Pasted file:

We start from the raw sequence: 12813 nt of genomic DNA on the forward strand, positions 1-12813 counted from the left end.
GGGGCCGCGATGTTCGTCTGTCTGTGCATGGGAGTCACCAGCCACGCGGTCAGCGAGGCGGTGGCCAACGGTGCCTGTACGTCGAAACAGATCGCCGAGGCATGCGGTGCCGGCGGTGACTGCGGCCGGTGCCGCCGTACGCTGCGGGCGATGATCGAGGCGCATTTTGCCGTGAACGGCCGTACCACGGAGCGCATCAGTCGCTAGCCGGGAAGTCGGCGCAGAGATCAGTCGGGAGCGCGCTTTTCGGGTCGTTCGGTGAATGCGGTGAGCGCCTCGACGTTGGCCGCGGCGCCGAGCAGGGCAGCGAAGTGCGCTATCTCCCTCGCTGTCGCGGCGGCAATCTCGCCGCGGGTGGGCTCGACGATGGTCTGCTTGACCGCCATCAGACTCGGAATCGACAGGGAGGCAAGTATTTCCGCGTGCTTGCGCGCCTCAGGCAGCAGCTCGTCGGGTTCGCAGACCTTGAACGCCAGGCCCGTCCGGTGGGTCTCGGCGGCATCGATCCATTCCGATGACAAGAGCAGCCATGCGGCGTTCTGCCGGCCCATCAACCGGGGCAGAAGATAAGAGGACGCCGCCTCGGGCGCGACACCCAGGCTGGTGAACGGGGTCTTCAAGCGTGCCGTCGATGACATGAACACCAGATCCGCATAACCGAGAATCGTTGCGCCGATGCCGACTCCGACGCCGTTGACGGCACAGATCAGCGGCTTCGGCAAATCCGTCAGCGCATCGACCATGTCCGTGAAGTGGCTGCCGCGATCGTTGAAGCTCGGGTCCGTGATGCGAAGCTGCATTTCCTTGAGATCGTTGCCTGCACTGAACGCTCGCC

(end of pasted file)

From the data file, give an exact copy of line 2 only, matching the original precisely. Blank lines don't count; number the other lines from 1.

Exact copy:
GGGGCCGCGATGTTCGTCTGTCTGTGCATGGGAGTCACCAGCCACGCGGTCAGCGAGGCGGTGGCCAACGGTGCCTGTACGTCGAAACAGATCGCCGAGGCATGCGGTGCCGGCGGTGACTGCGGCCGGTGCCGCCGTACGCTGCGGGCGATGATCGAGGCGCATTTTGCCGTGAACGGCCGTACCACGGAGCGCATCAGTCGCTAGCCGGGAAGTCGGCGCAGAGATCAGTCGGGAGCGCGCTTTTCGGGTCGTTCGGTGAATGCGGTGAGCGCCTCGACGTTGGCCGCGGCGCCGAGCAGGGCAGCGAAGTGCGCTATCTCCCTCGCTGTCGCGGCGGCAATCTCGCCGCGGGTGGGCTCGACGATGGTCTGCTTGACCGCCATCAGACTCGGAATCGACAGGGAGGCAAGTATTTCCGCGTGCTTGCGCGCCTCAGGCAGCAGCTCGTCGGGTTCGCAGACCTTGAACGCCAGGCCCGTCCGGTGGGTCTCGGCGGCATCGATCCATTCCGATGACAAGAGCAGCCATGCGGCGTTCTGCCGGCCCATCAACCGGGGCAGAAGATAAGAGGACGCCGCCTCGGGCGCGACACCCAGGCTGGTGAACGGGGTCTTCAAGCGTGCCGTCGATGACATGAACACCAGATCCGCATAACCGAGAATCGTTGCGCCGATGCCGACTCCGACGCCGTTGACGGCACAGATCAGCGGCTTCGGCAAATCCGTCAGCGCATCGACCATGTCCGTGAAGTGGCTGCCGCGATCGTTGAAGCTCGGGTCCGTGATGCGAAGCTGCATTTCCTTGAGATCGTTGCCTGCACTGAACGCTCGCC